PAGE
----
Misc //

NDAs of our lives

Like sands through the hourglass, so too are these the top five protests of the year, writes John Gooding.

5. End the Ban on Raue

The Cause: After being involved in an altercation with a security guard during Foreign Minister Julie Bishop’s visit to the Quad, then-USU VP Tom Raue found himself on the wrong end of a one-month ban from the University. Incensed, the Left took to the Quad.

The Vibe: Got off to an awkward start when the Fairfax reporter and photographer turned up on time and the hundred or so protestors were fifteen minutes late. Got off to an awkward middle when the chant “Touch one, touch all, end the ban on Raue” made an appearance. After some research, your correspondent understands this lyric is from a union song, but this doesn’t change the fact that, to the uninitiated, it sounds pretty fucking weird.

4. The protest against Julie Bishop visiting the Quad AKA #bishopatusyd AKA #abbottatusyd

The Cause: One unassuming day on campus, unanticipated reports of Tony Abbott on campus quickly flooded in. Upon arriving, the prominent Liberal on campus turned out to be Bishop. Close enough, most thought. Incensed, the Left took to the stairwell.

The Vibe: If you measure the quality of a protest by the resulting amount of grainy, unstable video footage uploaded and then hurriedly deleted off social media as the police may or may not be able to use it to charge people with crimes, #bishopatusyd was a resounding success. End the Ban on Raue was orderly, quiet, and very pre-planned. By contrast, #bishopatusyd was chaotic, loud, and totally unforeseen. Truly an homage to snap protests of old.

3. The Leard Blockade

The Cause: Mining company Whitehaven has for some time been attempting to clear sections of the Leard State Forest in northwest NSW to create the largest open-cut coalmine in the country. Incensed, the Left took to the forests (repeatedly, over the course of the year).

The Vibe: Look, fixtures on the trot always attract a smaller crowd, but that crowd is all the more passionate for it. Any old punter can drag themselves to Eastern Avenue to rail against the latest exploits of the neoliberal agenda, but only true USyd believers have been willing to make the 500km hike to the Leard.

2. The Howard Cup Protest AKA #pyneatusyd

The Cause: The John Howard Debating Cup, founded in 2010, is a competition between university Liberal clubs across Sydney. This year the contest was held at St John’s College, and judged by Education Minister Christopher Pyne. Three weeks earlier, a federal budget including university fee deregulation had been dropped on the Australian people. Incensed, the Left took to the colleges.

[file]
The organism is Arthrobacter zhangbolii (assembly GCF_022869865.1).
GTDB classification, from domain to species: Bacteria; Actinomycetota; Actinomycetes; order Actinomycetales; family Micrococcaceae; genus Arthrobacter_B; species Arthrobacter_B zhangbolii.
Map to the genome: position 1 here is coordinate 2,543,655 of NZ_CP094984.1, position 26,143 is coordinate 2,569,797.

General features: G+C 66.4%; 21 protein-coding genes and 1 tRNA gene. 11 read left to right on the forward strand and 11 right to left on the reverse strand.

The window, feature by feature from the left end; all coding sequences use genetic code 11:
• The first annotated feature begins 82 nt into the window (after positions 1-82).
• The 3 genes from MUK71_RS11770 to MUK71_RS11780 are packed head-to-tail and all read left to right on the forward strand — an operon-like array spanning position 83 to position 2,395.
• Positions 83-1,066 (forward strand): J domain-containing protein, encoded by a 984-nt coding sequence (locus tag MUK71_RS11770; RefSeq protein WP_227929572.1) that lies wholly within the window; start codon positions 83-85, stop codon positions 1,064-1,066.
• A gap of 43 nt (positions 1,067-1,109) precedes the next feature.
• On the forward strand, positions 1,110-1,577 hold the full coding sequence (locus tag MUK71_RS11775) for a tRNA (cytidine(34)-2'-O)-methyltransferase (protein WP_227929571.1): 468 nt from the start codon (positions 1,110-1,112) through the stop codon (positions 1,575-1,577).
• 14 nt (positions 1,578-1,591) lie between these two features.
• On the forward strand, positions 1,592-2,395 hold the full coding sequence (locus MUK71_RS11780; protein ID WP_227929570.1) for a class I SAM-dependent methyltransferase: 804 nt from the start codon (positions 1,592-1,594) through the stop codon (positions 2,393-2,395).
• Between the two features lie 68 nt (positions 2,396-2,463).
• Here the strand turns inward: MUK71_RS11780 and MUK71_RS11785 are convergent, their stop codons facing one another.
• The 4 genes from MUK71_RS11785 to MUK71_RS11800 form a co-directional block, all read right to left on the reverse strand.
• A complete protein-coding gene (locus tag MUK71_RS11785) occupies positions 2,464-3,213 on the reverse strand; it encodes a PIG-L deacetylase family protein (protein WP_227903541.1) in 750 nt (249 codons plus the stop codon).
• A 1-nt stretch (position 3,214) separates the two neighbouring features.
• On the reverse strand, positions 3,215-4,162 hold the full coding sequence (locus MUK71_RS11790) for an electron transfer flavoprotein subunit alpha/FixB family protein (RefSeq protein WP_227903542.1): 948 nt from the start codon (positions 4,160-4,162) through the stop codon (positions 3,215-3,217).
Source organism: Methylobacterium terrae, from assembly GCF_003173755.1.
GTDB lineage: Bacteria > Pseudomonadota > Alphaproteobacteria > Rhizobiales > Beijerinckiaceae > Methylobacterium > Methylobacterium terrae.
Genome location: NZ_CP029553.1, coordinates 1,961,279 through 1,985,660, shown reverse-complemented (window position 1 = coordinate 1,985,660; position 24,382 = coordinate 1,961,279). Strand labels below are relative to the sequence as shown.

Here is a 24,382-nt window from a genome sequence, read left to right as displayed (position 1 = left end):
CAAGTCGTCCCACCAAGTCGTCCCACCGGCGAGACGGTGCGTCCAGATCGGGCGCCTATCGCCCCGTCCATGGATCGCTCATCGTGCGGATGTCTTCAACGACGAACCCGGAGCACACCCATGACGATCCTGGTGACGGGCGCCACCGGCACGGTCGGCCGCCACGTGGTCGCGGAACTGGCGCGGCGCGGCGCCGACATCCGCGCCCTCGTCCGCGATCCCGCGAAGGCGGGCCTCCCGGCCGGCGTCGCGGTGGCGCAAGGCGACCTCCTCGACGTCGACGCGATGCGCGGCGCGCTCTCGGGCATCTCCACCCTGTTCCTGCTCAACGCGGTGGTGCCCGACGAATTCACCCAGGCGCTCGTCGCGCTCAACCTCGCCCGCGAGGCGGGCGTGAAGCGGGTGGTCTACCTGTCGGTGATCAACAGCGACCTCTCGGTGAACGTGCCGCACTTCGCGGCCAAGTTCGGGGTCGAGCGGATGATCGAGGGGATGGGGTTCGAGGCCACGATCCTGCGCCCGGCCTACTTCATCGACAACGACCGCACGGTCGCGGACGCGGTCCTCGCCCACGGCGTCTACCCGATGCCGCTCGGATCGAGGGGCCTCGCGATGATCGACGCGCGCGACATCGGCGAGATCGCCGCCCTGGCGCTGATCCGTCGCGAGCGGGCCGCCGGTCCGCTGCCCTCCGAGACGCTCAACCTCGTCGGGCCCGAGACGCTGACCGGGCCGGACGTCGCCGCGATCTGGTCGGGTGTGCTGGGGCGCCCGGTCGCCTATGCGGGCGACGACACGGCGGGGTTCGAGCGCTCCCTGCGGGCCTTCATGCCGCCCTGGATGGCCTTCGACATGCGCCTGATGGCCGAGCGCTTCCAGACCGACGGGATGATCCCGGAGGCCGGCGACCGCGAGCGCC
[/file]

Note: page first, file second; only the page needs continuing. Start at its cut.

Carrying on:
The Vibe: There are many entrances to St John’s, and one fence extending perpendicular to the building. Protestors arrived before Pyne and the doors were sealed in response. In order to cover all possible points the Pyne-ster could breach, the assembled protestors had to alternate between jogging clockwise around the building, and then counterclockwise once they reached the fence. This was made all the more awkward as an ABC reporter and camera operator were in tow.

1. The NDA (the first one)

The Cause: Budget cuts and shit. Incensed, the Left took to Broadway (not that one).

The Vibe: Genuinely the biggest motherfucking protest Honi has ever been to, this NDA-shake brought activists and Regular StudentsTM alike to the yard. After the USyd contingent congregated outside Fisher Library, the decision was made to bypass Spence’s office before heading down to UTS and beyond. This turned out to be ill-fated, as the long snake of students politely obeying the ‘Keep off the grass’ signs ended up taking several minutes to pass through the Quad, meaning USyd was late to the cross-campus protest. Although the NDA lost many USyd hacks to the throes of the USU Board elections after an hour, it retained strength all the way to Town Hall. N-D-Yay!

The first NDA certainly set the tone for a big year of protests at Sydney University. But the sequels always suck.

Image: Mikaela Bartels